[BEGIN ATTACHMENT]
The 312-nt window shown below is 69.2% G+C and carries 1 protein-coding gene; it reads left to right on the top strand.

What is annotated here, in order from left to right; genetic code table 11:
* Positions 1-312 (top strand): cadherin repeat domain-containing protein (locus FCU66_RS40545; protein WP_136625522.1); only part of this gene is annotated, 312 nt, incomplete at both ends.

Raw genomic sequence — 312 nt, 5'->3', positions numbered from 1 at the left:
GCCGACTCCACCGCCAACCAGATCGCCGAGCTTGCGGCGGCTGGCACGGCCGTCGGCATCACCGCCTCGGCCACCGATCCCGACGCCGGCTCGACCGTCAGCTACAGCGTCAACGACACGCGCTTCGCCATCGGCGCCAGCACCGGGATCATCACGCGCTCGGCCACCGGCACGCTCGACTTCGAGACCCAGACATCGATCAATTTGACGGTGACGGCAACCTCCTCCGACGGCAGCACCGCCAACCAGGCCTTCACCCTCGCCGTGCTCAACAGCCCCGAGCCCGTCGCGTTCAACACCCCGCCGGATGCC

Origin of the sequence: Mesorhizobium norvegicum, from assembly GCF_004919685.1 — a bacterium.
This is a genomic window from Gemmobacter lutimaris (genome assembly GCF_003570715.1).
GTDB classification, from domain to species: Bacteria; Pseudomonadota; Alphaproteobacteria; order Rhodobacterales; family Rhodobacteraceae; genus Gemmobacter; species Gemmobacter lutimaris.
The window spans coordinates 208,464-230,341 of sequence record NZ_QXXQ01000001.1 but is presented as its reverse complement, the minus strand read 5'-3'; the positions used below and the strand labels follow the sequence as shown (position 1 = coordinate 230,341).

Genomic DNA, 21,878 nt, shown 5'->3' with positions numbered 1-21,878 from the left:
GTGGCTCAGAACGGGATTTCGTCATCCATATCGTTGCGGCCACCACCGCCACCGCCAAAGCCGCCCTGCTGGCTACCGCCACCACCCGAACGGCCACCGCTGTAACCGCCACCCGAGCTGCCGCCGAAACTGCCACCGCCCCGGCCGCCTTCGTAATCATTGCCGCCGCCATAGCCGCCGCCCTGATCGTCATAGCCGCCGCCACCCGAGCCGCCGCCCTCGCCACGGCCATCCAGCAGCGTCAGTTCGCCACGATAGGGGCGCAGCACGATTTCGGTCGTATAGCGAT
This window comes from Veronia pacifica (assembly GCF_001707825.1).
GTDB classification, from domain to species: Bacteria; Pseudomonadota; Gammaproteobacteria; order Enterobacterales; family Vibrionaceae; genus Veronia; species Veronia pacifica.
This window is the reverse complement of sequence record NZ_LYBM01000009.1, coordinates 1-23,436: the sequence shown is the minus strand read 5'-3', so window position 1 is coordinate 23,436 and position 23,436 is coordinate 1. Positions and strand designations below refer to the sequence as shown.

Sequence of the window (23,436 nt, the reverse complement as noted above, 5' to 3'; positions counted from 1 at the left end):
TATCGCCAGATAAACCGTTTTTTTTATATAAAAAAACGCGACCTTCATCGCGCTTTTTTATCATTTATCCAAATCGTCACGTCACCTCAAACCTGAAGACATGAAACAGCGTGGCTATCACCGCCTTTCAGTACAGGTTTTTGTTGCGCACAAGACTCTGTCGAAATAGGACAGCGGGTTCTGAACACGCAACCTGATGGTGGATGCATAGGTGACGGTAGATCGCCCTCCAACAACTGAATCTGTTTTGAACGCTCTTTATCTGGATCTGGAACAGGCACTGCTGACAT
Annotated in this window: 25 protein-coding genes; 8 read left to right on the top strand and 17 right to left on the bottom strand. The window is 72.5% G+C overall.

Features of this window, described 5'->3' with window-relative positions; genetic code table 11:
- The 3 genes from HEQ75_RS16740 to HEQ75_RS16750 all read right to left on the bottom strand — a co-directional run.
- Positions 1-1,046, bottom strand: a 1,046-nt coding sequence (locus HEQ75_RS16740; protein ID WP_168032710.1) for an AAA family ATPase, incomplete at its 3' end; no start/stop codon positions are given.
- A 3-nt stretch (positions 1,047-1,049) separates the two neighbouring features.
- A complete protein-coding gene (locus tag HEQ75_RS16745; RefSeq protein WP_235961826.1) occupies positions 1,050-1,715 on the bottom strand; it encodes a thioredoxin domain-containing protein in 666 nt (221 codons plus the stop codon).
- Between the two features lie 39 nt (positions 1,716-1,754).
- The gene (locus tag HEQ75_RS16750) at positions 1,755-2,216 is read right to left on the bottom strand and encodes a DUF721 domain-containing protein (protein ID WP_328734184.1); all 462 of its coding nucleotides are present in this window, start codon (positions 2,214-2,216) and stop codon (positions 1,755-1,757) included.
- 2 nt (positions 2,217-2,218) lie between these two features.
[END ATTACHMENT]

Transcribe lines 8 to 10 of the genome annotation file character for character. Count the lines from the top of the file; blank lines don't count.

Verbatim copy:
GTDB classification, from domain to species: Bacteria; Pseudomonadota; Alphaproteobacteria; order Rhodobacterales; family Rhodobacteraceae; genus Gemmobacter; species Gemmobacter lutimaris.
The window spans coordinates 208,464-230,341 of sequence record NZ_QXXQ01000001.1 but is presented as its reverse complement, the minus strand read 5'-3'; the positions used below and the strand labels follow the sequence as shown (position 1 = coordinate 230,341).

Genomic DNA, 21,878 nt, shown 5'->3' with positions numbered 1-21,878 from the left: